It's the guns
by Randi Rhodes
posted Apr 9 2012 9:45AM
Comedian Bill Cosby isn’t afraid to point to the role of the gun in the killing of Trayvon Martin. Cosby said “When you carry a gun, you mean to harm somebody, kill somebody.” The irony is that a gun turns someone who is otherwise afraid of everybody into someone that everybody needs to be afraid of. And under Florida’s Stand Your Ground Law, that person doesn’t even have to be afraid of getting arrested.
Around the country, Stand Your Ground laws lead to a sharp increase in justifiable homicide cases. Part of that is because, under Stand Your Ground laws, virtually every homicide is justifiable. It turns out that Stand Your Ground laws end up causing some very blood-soaked ground. Back when we had reasonable laws, there used to be a saying “Use a gun, go to jail.” Now it’s more like “Use a gun, go home.” Heck, in Sanford, Florida, they don’t even have a second part to that saying. Their slogan is “Use a gun. Period.”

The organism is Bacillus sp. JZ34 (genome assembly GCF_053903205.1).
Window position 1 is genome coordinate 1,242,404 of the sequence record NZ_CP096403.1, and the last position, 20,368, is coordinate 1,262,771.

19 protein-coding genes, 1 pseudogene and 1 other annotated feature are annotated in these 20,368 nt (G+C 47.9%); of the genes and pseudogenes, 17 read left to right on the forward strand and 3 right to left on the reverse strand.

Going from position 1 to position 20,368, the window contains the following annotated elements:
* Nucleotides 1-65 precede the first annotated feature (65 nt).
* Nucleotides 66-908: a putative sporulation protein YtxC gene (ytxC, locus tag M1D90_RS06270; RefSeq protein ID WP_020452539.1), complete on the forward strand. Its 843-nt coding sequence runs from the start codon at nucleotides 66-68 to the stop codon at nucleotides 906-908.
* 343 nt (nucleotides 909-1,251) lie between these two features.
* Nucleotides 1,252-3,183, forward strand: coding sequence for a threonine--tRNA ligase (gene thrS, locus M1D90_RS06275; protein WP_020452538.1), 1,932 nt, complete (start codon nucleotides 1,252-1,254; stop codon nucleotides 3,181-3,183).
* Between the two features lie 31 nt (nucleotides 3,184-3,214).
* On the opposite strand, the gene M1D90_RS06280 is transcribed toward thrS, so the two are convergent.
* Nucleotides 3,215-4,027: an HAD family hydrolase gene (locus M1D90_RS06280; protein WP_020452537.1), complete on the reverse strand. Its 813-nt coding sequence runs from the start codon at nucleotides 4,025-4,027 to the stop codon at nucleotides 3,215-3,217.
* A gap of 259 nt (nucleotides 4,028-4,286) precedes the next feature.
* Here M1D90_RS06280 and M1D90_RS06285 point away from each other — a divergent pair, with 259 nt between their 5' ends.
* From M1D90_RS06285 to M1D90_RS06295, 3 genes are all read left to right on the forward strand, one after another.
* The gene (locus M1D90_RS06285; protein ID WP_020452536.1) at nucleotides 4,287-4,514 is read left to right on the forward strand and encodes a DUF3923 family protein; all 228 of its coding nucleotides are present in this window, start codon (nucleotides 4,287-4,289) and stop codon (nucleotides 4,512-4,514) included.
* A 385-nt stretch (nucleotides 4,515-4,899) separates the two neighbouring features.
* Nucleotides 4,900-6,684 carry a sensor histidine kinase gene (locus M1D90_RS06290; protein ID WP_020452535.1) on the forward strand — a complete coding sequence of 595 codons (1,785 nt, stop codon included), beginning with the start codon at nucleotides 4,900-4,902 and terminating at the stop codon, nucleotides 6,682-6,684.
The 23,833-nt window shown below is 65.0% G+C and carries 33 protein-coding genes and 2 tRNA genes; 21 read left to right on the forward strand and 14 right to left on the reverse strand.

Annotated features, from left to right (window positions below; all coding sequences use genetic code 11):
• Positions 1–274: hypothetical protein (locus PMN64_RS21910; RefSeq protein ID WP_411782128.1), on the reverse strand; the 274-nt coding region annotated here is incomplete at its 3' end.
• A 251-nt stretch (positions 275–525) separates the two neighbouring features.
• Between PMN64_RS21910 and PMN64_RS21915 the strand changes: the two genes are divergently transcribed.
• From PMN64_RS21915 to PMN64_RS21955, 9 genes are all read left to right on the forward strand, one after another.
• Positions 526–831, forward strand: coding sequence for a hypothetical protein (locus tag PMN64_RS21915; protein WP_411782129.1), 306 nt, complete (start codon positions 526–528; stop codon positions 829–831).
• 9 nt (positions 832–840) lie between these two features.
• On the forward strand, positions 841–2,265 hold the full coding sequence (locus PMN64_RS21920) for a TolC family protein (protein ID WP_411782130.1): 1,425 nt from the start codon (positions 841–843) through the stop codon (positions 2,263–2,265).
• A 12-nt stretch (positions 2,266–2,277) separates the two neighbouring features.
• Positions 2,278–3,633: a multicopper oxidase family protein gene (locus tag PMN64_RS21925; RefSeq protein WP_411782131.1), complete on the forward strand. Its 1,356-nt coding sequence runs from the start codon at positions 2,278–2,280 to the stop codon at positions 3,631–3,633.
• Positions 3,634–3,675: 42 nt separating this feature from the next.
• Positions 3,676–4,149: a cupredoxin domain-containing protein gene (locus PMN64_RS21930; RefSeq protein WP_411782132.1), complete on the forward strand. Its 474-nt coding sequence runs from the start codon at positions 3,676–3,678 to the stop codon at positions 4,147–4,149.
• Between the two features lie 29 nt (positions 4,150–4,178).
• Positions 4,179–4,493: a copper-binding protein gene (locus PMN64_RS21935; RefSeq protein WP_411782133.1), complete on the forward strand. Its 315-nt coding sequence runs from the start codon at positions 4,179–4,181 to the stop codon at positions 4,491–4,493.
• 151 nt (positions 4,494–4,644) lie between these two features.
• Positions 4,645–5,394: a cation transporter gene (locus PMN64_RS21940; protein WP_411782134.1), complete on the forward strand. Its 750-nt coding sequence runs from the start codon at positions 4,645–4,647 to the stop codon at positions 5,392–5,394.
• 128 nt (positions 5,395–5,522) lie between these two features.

In reporting on the awful shootings in Tulsa, a CNN reporter read a quote from a suspect’s Facebook page, and actually said out loud the phrase “F-ing N-word.” That’s not a term you hear on the air, unless you’re watching a live interview with a victim of Tourette’s syndrome. The weird part is that the reporter, Susan Candiotti, didn’t say it accidentally. Before she said the phrase, she warned “Please excuse the language, it’s very sensitive.” Actually, Susan, the language is very IN-sensitive. She says “excuse the language,” and then she says “f-ing n-word.” That’s like saying “pardon me” before knocking somebody unconscious. How do you possible think it’s OK to say that on TV? The only way that phrase is not over the line is if you decide there is no line. Oh, and the video showed a screenshot of the offensive Facebook page, with the phrase in question blurred-out. So I guess you were fine, if you had your TV muted.
Finally, DNC Chair Debbie Wasserman Schultz says that Republicans are actually rooting for economic failure. Rooting? They’re much more than cheerleaders. They’re actually out on the field trying to beat the economic recovery.